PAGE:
Most of the remaining fauna, save humans, have suffered horrible mutation. Aided by the benevolent and technologically superior alien race, the Yma, humanity begins to repair their ravaged world while simultaneously learning more about the universe around them. When an unmanned Yma probe discovers evidence of alien life on another planet, the titular "expedition" is sent to investigate. Barlowe writes as a sort of 24th century Audubon , presenting his findings in a collection of paintings, sketches, field notes, and diary entries from his explorations of Darwin IV. Very late in the expedition, the explorer encounters lifeforms which use tools the Eosapiens , giving a very strong indication they are intelligent.
|Published (Last):||10 October 2009|
|PDF File Size:||14.86 Mb|
|ePub File Size:||8.60 Mb|
|Price:||Free* [*Free Regsitration Required]|
Even the feared Arrowtongues are vulnerable to its swooping attacks. Bearing a huge, curved nasal-lance, they are almost playful in their methods of dispatching prey tossing their victims in mid-air from one to another until it is completely drained of fluids. I really like the shapes and patterns on orcas and that admiration found its way into this piece. It was an early idea to do an aerial painting — a tip of my hat to all the aviation art I enjoy so much.
The Skewers were always meant to be something of a deus ex machina, descending nearly unseen from heaven to lift off some pathetic animal, only to vanish as quickly as they appeared.
A mostly solitary hunter, the arrival of its dark form upon the plains presages a short and furious pursuit almost always ending in the death of some hapless Thornback, Prismalope or Littoralope. I really wanted this creature to be big and threatening, my version of what might have evolved along T-rex lines on another planet.
The notion that what we were witnessing on Darwin IV was the evolutionary equivalent to the late Cretaceous era on our own planet was never far from my mind. Solitary in their habits, these animals wander the mountain passes and high plains feeding upon the sub-surface bulbs of mountain flora.
During mating season the chill air is rent with the sounds of their bugling, an eerie call created by the inflation an deflation of their antler-bladders. Upon encountering a rival, both Bladderhorns begin what can only be seen as an elaborate, if somewhat comical, ritualistic duel for dominance.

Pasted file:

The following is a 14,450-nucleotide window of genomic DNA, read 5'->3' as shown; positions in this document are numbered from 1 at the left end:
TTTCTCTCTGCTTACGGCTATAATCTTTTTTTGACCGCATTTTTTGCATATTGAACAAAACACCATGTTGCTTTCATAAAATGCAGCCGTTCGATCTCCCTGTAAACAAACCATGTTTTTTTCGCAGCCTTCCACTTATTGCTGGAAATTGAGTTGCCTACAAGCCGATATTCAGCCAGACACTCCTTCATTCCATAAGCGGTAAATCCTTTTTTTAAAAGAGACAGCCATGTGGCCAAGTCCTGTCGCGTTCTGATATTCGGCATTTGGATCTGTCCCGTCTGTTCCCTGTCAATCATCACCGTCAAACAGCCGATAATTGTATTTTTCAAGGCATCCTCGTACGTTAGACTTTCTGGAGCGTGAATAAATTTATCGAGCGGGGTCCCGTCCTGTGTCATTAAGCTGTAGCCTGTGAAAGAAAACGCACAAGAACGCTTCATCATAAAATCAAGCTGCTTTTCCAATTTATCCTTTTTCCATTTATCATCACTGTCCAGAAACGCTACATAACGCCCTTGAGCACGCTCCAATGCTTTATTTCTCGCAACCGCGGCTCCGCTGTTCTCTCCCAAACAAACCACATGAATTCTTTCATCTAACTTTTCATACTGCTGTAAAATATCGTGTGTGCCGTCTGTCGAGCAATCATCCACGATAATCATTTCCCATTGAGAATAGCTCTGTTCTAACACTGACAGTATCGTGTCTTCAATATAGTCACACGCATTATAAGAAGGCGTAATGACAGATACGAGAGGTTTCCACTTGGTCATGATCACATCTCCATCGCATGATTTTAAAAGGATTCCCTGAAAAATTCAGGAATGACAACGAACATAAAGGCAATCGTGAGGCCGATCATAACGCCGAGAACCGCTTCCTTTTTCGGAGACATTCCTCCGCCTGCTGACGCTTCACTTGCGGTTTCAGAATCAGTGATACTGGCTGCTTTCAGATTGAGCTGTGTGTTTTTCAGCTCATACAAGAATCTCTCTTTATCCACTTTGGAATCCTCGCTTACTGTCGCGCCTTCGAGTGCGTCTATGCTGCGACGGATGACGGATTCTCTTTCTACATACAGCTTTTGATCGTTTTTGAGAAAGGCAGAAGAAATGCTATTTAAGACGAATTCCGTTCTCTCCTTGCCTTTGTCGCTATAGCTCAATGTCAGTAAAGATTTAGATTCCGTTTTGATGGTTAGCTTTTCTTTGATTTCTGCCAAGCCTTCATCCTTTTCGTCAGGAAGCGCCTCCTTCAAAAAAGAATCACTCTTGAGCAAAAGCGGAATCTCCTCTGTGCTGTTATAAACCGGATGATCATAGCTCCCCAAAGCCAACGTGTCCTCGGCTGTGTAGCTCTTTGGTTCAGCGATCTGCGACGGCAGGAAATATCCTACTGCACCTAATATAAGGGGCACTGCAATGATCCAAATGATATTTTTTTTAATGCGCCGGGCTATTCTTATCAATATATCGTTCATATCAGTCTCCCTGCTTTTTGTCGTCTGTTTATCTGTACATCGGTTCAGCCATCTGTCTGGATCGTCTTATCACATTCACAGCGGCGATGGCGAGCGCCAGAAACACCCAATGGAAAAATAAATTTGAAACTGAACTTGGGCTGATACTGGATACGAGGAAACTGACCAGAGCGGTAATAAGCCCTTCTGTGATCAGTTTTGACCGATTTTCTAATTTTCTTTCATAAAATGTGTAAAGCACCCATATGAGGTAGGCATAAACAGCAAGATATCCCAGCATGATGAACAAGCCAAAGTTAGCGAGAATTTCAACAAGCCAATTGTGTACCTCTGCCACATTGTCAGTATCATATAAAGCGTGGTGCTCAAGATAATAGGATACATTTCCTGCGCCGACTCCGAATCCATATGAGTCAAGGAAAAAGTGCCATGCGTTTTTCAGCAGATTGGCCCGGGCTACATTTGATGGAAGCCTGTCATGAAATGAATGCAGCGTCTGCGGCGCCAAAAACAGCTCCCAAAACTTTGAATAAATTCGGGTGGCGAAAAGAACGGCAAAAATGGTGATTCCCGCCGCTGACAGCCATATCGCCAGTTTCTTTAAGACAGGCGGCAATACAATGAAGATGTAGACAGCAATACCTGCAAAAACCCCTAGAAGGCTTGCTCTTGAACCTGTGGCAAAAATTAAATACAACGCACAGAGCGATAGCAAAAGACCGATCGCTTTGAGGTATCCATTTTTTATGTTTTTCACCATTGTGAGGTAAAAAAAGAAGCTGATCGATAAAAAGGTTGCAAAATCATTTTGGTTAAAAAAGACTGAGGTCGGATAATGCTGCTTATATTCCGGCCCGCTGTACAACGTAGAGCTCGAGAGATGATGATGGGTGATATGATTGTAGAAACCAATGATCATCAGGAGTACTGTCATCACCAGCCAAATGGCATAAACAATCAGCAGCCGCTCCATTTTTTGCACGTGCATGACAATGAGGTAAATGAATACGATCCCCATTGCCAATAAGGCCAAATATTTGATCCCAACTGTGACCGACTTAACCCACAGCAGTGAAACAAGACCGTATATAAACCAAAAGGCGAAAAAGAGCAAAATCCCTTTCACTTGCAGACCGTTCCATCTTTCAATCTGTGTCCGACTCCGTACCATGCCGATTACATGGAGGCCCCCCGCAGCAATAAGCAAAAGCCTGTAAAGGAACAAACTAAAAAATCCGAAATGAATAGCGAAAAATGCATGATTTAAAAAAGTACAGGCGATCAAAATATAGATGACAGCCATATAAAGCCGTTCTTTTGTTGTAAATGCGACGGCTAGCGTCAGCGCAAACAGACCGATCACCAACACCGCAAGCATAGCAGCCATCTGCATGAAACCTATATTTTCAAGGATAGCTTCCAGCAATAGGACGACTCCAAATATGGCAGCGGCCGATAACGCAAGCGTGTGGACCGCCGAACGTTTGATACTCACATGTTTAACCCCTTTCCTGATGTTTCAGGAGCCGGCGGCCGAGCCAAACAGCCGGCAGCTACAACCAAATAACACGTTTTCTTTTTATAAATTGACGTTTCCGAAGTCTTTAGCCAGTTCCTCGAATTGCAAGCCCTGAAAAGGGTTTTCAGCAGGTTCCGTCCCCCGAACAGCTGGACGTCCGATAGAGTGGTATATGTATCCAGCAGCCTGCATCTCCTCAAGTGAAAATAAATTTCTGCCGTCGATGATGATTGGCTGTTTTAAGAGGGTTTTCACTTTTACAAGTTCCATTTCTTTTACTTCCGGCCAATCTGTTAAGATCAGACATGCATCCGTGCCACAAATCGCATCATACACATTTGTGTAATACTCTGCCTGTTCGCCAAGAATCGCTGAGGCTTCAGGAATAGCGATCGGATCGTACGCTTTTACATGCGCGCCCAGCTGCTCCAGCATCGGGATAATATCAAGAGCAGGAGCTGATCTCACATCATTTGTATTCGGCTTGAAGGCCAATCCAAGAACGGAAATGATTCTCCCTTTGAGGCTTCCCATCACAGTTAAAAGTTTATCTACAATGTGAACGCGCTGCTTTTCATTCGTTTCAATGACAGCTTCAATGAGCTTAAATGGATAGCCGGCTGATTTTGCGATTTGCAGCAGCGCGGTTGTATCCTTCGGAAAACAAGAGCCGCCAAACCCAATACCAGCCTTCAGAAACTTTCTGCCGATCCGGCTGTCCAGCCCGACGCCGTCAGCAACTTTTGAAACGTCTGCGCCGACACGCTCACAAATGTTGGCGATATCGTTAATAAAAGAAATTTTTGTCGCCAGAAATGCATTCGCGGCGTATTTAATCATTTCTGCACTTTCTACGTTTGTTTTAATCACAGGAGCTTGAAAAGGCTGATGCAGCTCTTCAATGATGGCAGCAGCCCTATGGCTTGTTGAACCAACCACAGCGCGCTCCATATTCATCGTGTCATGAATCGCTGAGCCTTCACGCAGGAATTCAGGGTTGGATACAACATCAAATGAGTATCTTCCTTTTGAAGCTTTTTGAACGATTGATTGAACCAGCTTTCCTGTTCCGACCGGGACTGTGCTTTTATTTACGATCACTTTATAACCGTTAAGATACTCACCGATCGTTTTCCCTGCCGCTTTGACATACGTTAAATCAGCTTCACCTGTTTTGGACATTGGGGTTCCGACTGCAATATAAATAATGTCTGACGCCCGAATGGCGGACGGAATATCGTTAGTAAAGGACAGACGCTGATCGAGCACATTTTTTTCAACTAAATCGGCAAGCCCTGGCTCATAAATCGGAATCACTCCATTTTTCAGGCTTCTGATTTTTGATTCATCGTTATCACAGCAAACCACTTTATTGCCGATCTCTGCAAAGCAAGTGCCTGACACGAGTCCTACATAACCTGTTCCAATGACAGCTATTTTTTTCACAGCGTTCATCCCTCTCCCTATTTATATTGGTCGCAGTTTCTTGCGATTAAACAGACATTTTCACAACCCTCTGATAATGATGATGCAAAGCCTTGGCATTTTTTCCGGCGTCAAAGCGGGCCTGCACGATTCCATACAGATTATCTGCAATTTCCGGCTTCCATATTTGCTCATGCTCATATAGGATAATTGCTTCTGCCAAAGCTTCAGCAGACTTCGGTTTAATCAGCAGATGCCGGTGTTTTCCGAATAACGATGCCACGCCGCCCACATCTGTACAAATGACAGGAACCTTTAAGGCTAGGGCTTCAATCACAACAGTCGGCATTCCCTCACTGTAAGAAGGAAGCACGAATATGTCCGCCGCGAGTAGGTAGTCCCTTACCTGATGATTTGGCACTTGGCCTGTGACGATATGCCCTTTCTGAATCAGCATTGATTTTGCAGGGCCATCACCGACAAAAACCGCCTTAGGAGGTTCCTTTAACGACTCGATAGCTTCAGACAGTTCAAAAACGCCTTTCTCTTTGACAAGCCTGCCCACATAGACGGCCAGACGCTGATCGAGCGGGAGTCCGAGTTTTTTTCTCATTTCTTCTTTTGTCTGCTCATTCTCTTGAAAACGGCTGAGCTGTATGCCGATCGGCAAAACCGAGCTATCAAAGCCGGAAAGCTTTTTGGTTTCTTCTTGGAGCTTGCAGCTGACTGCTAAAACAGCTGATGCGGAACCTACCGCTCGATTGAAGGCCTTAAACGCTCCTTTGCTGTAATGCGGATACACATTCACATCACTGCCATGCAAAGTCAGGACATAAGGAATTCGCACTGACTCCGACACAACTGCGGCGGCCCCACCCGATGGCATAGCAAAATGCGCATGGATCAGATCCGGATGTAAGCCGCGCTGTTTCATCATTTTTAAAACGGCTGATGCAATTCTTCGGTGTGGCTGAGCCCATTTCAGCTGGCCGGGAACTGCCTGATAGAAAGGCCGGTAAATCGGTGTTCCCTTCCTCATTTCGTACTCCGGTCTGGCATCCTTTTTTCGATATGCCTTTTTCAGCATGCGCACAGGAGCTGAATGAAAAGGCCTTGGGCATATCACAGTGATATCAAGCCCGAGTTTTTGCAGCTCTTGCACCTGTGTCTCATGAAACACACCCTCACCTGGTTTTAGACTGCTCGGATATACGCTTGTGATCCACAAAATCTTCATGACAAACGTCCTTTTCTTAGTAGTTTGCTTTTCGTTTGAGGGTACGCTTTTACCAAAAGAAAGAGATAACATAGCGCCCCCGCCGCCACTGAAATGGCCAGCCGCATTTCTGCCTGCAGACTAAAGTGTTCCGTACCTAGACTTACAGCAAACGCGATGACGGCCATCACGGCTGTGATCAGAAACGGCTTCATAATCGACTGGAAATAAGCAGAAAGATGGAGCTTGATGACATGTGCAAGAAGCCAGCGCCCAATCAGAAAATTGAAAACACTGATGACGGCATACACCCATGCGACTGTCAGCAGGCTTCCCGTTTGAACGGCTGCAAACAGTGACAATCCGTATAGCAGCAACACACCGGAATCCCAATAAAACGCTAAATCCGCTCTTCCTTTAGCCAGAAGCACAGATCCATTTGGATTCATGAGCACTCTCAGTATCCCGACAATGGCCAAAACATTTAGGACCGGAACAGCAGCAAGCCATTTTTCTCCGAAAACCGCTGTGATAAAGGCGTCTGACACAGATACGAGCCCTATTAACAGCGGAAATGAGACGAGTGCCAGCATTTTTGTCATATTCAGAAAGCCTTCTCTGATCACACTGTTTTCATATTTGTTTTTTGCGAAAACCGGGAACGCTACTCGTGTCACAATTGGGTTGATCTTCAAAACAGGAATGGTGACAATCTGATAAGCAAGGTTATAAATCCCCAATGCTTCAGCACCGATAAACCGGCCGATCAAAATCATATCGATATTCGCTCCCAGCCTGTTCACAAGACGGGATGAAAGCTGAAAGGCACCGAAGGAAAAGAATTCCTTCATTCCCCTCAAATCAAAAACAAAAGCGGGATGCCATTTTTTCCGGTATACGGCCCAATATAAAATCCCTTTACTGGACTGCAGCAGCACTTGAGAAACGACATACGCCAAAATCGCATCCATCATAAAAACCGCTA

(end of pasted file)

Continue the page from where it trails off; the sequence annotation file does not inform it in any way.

Nothing like a bit of comic-relief in an otherwise savage eco-system. What could be odder than a blue, bipedal animal with antlers? No question that I was thinking about elk here.
Living exclusively in the dwindling pocket-forests of the planet, these roughly man-sized creatures travel in small bands, communicating with bursts of sonar pings and following the movements of their prey, the small, quick flyers called Trunk-suckers.
Bearing piton-like forelimbs, gliding membranes and powerful ricochetal hind-limbs, the Daggerwrists are perfectly adapted for life in the tree-tops. This is, perhaps, the signature painting and animal from the book, a painting that seems to appeal to the public. It is an intentionally iconic image of what was to become my favorite animal on Darwin IV. There was to be no hair, no eyes or external ears.
Faster and more agile, the Rayback can out sprint the Arrowtongue and, as a result, can tackle prey such as low-feeding flyers, young herd animals or ambushed Gyrosprinters. Notable for its particularly unpleasant temper, Raybacks will charge virtually anything that gets too near as was proven with almost comic regularity many times during the expedition.
Not that I was aware of the project, as such, at the time; I had simply set out to do an alien wildlife painting. After all, I was the son of two natural history illustrators. It made all the sense in the world to continue in their tradition and do wildlife art. I just had to do it my way. Ships at sea. That was unquestionably the spiritual underpinning of this piece.
Writing and illustrating a book about alien animals can be a tight-rope act. Spending the greater part of their lives dormant, these enormous creatures rise from the loamy soil to wander ponderously from one breeding ground to the next. Like many huge animals on Darwin, the Grovebacks are dependent upon a protein-rich food-source composed of tiny aerophytes, micro-flyers that sometimes darken the sky with their numbers.
Physical motifs, like the broad curves on the Groveback, were used repeatedly throughout the book to convey a sense of shared evolution the planet. Equipped with a hyper-developed set of halteres for balance, the flexible-bodied animal can turn on a dime eluding most predators with ease. As one of the last ones executed, this is pretty much where I was heading from the beginning, but the journey had taken on a life of its own. If I had one thing to change about the physical rendering of the paintings in the book, it is that I would probably not have worked on stretched canvas.
With that said, I think this is the most successful of the canvas pieces, a painting where, for me, the composition and technical application of paint seemed most satisfying. Sac-backs roam these featureless wastes, walking with their awkward, three-legged gait from one group of buried females to the next. At each harem they will stop to either share their sack-stored food with their inert mates through their extended proboscises or mate with them in one of the more bizarre procreation rituals on the planet.
The weird region around the Amoebic Sea seemed to me to be the perfect place to push the envelope in terms of designing stranger creatures.
Also, when I began to conceive the Sac-back, I was nearing the end of my personal design odyssey and wanted to make sure that I had enough really odd creatures in the book.
Barlowe. Wayne Douglas - Expedition
Download: Barlowe Expedition.pdf